Establishing a Public Training set and Private Test Set
In this experiment, we wanted to answer the question “how bad is the model trained on monthly allocated data compared to the model trained on private daily data”? We then started on the path of splitting the model into a test and training set, and evaluating the error. However, a model’s ability to forecast an allocated guess of production is less important than its ability to predict the true production – something that can only be known from private data.
Below, we compare the forecasts from a Midland Basin public (allocated production) trained model to two different test sets:
- Public allocated monthly production
- Private daily production
The following image illustrates the two production profiles in question, as well as a forecast for a test set well. The forecast is much closer to the true private production profile than the public allocated profile of the same well, despite the forecast model being trained on a public allocated production dataset.
Forecasting Results vs Private Test Set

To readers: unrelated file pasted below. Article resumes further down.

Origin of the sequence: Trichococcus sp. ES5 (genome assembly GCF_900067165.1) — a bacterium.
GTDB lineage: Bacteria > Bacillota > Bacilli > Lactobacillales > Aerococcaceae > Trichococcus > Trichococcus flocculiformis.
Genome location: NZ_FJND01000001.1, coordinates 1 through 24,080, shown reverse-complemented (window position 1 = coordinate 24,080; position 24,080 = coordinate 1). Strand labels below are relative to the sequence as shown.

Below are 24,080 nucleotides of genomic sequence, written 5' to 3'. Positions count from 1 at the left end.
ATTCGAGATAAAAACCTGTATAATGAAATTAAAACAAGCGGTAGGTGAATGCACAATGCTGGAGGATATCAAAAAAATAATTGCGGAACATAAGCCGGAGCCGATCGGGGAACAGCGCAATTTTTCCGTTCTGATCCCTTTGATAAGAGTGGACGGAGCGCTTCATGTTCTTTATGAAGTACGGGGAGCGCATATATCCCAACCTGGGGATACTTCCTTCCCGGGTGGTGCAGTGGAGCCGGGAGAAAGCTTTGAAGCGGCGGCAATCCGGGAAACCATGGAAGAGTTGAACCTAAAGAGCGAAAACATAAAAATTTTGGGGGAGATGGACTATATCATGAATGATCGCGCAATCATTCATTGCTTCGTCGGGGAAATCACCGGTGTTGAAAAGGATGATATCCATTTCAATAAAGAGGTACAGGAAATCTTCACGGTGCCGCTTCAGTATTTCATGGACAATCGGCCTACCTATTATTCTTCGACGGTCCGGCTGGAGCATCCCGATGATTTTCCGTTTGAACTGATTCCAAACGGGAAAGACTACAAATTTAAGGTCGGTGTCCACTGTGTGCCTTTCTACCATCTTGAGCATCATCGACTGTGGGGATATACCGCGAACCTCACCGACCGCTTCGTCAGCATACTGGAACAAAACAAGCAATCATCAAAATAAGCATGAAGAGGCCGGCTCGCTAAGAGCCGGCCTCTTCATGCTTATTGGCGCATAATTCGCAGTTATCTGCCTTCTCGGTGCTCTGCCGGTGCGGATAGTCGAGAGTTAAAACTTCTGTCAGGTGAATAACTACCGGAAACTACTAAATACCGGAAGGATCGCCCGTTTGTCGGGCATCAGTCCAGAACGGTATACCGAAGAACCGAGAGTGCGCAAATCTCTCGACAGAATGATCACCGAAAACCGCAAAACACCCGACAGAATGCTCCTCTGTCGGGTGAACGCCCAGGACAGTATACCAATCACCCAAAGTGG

To create our test set, we use backtesting, a method commonly used in meteorology, to create a test set defined by the age of the well, rather than a random assignment. Using this approach, we can ensure that no data leaks from the future into the past, and we can ask the question “how well would this model have performed if it was trained on Jan 1, 2019?”. In order to create this basin-wide training set, we applied some outlier removing filters: constraining the dataset to between 1000 and 3000 lbs/ft and gals/ft, only considering the three major zones Wolfcamp A, Wolfcamp B, and Lower Spraberry, and enforcing a lateral length between 3000 and 20000 feet. This led to an overall model dataset of 9,750 wells, and a training set of 5,193 wells which came online before Jan 1 2019, and 7,163 wells which came online before Jan 1 2020.